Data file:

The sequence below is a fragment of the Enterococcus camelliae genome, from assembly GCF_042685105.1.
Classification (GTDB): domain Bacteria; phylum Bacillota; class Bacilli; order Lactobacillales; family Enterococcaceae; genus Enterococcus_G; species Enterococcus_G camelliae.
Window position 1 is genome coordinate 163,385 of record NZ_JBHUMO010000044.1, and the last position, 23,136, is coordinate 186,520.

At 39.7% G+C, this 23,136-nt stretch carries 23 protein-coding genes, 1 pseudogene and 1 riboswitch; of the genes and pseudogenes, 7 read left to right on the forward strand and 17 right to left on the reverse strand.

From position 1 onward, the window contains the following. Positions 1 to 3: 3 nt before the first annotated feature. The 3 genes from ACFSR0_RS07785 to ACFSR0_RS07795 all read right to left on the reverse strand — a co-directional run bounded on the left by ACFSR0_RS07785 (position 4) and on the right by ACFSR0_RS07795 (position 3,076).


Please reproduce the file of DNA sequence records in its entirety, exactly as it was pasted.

The sequence below is a fragment of the Enterococcus camelliae genome, from assembly GCF_042685105.1.
Classification (GTDB): domain Bacteria; phylum Bacillota; class Bacilli; order Lactobacillales; family Enterococcaceae; genus Enterococcus_G; species Enterococcus_G camelliae.
Window position 1 is genome coordinate 163,385 of record NZ_JBHUMO010000044.1, and the last position, 23,136, is coordinate 186,520.

At 39.7% G+C, this 23,136-nt stretch carries 23 protein-coding genes, 1 pseudogene and 1 riboswitch; of the genes and pseudogenes, 7 read left to right on the forward strand and 17 right to left on the reverse strand.

From position 1 onward, the window contains the following. Positions 1 to 3: 3 nt before the first annotated feature. The 3 genes from ACFSR0_RS07785 to ACFSR0_RS07795 all read right to left on the reverse strand — a co-directional run bounded on the left by ACFSR0_RS07785 (position 4) and on the right by ACFSR0_RS07795 (position 3,076).